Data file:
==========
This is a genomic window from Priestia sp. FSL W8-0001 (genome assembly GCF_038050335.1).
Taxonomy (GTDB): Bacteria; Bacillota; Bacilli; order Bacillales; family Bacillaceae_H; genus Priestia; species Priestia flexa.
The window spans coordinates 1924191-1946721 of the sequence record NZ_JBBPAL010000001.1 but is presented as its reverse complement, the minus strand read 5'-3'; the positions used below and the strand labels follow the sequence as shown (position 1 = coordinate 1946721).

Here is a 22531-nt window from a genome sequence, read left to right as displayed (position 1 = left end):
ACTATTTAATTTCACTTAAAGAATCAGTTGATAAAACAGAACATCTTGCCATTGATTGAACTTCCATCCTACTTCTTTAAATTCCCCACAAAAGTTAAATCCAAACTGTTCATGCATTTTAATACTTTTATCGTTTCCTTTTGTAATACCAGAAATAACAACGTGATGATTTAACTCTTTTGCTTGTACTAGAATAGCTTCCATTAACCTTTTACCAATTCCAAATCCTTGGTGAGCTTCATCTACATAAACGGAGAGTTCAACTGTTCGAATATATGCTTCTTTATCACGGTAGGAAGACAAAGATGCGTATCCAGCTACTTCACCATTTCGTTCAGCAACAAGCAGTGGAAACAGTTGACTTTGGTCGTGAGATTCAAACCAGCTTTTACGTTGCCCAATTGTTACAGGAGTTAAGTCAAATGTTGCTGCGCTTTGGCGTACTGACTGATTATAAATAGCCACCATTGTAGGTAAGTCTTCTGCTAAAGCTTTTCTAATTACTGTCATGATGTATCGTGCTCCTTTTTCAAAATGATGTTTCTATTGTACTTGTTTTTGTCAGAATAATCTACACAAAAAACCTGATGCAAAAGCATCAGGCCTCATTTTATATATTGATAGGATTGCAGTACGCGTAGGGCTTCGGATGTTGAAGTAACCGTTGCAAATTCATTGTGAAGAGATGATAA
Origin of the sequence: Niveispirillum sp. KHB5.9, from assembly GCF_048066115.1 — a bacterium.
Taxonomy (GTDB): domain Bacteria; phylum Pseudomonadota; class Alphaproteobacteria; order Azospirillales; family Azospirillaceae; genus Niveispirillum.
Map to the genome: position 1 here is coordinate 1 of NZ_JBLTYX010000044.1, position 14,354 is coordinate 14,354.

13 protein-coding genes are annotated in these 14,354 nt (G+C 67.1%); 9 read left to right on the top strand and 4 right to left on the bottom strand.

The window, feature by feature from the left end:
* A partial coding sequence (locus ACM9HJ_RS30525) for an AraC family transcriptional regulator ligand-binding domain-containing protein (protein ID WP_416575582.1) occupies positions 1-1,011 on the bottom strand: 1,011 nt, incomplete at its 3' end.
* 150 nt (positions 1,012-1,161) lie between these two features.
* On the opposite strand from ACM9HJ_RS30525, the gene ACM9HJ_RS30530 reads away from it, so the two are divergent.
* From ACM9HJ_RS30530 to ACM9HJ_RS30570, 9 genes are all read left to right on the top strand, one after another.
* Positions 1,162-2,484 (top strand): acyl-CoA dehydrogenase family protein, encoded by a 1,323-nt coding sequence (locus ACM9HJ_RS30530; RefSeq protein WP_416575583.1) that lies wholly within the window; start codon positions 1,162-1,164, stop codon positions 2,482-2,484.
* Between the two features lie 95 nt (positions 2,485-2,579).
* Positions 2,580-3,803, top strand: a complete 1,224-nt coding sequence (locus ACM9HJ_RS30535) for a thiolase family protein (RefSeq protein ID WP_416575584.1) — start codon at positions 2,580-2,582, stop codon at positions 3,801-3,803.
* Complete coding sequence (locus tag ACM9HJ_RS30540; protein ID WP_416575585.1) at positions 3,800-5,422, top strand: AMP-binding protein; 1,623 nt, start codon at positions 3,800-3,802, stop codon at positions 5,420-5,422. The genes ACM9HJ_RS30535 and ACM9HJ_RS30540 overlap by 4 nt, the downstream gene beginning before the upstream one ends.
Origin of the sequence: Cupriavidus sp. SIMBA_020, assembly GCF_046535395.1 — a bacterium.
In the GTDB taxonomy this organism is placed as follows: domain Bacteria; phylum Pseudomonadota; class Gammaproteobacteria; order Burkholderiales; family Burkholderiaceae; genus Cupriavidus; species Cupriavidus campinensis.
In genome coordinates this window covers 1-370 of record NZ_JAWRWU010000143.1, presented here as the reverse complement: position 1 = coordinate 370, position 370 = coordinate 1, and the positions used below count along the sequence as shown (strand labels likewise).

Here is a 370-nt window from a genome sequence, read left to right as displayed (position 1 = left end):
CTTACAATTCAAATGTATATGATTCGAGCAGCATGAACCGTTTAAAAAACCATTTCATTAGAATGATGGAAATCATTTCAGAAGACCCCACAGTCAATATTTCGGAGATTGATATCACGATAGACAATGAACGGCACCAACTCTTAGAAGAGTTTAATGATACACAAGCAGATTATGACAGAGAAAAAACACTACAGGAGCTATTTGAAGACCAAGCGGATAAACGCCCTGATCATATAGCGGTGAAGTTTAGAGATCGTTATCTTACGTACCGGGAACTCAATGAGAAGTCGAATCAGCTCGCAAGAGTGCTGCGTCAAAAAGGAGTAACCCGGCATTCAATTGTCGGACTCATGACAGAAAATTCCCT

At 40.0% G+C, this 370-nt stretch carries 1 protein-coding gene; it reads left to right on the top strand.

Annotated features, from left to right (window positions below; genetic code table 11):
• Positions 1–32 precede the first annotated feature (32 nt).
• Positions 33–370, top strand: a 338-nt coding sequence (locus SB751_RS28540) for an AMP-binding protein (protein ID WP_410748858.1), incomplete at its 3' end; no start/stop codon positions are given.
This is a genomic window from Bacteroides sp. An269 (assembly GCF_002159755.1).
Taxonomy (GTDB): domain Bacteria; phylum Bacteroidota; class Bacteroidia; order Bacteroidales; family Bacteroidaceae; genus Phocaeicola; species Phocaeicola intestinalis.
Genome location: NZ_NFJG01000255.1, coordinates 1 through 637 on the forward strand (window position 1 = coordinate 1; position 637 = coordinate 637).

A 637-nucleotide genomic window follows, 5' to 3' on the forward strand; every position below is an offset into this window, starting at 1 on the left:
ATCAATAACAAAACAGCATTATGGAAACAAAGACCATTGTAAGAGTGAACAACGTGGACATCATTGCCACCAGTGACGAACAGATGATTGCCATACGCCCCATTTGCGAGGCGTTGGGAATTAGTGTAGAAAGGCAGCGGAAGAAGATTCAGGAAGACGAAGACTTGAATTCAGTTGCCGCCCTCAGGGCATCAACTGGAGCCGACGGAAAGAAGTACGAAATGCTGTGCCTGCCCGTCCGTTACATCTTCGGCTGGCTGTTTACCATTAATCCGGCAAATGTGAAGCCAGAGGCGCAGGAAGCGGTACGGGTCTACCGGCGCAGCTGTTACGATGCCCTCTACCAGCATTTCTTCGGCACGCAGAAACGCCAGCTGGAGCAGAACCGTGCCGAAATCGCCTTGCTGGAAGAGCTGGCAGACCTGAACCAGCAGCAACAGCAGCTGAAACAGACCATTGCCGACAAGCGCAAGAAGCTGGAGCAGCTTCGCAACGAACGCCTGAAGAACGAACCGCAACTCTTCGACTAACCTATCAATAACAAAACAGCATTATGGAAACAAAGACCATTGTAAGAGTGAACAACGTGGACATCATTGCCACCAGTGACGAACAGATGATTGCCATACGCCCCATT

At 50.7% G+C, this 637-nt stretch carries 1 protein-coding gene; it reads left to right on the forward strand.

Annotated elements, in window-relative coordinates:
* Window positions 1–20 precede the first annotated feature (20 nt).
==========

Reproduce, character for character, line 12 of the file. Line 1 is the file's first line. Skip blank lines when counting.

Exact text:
* 150 nt (positions 1,012-1,161) lie between these two features.